More and more companies are taming the paper tiger and moving to greener methods of record keeping. And, as a result of more advanced technology, many are also placing more emphasis on data projections and analytics. Why? Because they work. Many of us wish we could have a crystal ball when it comes to hiring, but that’s just not feasible. The value that data can deliver is…
The Abracadabra of Analytics
Companies are increasingly turning to data to understand employee interactions and productivity. From observing new employees during their first few days at a company to identifying areas for improvement, analytics are being use to pinpoint inefficiencies and streamline workflow processes.
For example, imagine having the ability to see that a potential hire is most productive between 9 a.m. and 2 p.m. from Tuesday through Thursday? This type of insight could encourage management teams to set internal deadlines for immediately after that time block on each of those days to ensure projects are completed in the most efficient manner.
What Does the Ideal Customer Service Employee Look Like?
Aside from predicting such specifics, analytics can also help to more broadly predict which candidates have the highest chances of succeeding or making promotion. For instance, Evolv, a business consulting firm, learned the following from data about what types of things predict how well someone will do in a customer service type position. By employing the use of big data it learned that:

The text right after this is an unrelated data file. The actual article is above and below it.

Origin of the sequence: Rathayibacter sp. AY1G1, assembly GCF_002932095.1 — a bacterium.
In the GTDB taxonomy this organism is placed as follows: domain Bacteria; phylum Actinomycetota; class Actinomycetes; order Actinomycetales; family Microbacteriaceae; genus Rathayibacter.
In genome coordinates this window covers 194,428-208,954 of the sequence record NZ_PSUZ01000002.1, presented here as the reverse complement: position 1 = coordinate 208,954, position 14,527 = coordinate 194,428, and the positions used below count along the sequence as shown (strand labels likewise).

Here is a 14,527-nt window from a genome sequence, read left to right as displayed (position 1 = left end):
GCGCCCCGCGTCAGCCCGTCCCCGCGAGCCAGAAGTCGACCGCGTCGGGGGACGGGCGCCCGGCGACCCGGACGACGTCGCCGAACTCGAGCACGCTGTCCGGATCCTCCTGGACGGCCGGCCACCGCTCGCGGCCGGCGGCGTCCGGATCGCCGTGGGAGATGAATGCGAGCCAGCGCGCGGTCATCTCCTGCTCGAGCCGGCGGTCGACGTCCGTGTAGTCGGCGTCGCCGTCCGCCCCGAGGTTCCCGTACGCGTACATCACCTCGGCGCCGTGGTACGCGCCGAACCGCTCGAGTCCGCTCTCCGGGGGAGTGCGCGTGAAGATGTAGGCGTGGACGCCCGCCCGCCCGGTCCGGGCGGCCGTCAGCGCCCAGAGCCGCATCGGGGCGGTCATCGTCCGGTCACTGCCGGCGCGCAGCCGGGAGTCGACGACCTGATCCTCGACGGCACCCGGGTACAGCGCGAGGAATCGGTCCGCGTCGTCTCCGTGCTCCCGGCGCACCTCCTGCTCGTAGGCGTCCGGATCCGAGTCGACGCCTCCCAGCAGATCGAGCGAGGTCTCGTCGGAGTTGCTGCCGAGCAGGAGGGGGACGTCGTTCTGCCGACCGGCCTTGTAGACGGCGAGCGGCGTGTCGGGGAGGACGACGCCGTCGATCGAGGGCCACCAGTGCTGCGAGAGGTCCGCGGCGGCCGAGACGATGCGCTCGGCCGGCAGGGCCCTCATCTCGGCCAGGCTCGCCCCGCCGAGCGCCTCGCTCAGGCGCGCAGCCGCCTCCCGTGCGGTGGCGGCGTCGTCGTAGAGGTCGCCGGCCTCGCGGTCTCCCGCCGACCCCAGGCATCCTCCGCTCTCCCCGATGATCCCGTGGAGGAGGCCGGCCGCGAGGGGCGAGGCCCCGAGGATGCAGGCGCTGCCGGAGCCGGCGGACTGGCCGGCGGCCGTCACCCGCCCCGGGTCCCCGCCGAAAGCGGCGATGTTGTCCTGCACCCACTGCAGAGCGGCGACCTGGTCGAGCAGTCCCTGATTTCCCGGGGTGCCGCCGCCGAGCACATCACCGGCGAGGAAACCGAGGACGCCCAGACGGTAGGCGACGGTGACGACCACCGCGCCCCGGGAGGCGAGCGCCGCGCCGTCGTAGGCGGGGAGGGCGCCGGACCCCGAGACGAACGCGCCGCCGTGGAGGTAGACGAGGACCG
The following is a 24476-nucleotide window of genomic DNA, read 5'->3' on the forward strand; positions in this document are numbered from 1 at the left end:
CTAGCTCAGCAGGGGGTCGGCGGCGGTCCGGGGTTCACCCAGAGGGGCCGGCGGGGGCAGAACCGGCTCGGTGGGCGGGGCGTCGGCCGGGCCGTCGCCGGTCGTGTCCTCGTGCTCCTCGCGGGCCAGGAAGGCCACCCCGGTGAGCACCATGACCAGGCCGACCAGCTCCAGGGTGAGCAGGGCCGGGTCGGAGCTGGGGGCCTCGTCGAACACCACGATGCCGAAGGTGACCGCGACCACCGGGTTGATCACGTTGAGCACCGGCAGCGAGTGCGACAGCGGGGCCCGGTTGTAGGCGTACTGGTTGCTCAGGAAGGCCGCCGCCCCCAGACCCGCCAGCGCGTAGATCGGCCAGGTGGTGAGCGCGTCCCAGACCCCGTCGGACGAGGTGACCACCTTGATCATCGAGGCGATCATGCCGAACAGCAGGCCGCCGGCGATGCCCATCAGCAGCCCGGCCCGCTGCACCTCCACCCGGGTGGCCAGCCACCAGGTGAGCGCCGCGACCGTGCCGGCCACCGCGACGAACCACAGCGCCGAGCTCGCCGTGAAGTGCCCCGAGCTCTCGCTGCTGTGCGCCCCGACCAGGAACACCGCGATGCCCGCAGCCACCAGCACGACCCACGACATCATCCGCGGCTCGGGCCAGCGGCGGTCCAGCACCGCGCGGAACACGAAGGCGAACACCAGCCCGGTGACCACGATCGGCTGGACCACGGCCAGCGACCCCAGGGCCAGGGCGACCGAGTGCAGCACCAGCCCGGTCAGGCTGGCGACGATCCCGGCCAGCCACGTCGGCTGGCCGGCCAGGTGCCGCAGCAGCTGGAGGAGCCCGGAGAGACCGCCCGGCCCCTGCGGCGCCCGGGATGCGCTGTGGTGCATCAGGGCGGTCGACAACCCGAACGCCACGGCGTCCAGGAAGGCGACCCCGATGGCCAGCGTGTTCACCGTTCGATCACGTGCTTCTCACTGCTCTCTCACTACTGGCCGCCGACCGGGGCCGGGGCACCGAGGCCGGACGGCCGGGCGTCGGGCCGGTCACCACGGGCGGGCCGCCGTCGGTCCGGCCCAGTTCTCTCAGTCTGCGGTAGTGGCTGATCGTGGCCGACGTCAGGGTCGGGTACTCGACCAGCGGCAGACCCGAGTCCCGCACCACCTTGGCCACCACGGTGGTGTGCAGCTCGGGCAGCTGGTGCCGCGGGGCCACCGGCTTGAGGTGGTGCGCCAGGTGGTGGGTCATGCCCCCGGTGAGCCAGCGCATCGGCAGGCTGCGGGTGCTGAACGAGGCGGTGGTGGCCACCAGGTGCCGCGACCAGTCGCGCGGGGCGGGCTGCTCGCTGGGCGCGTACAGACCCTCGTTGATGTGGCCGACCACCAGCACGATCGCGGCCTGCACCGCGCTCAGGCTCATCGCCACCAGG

- Personality matters a lot: Creative types tend to stick around for more than six months, while inquisitive people often don’t.
- Distance counts: Individuals who live near a job and have a reliable form of transportation are more likely to stick with it.
- Choose your browser wisely: Hiring companies found that individuals who filled out job applications using deliberately installed browsers, such as Firefox or Chrome instead of Internet Explorer, performed better and changed jobs less often.
- Previous assumptions may be off-base: For some types of customer support positions, employees with a criminal background actually perform a bit better, while job-hopping candidates show no difference in attrition than those who have a solid work history.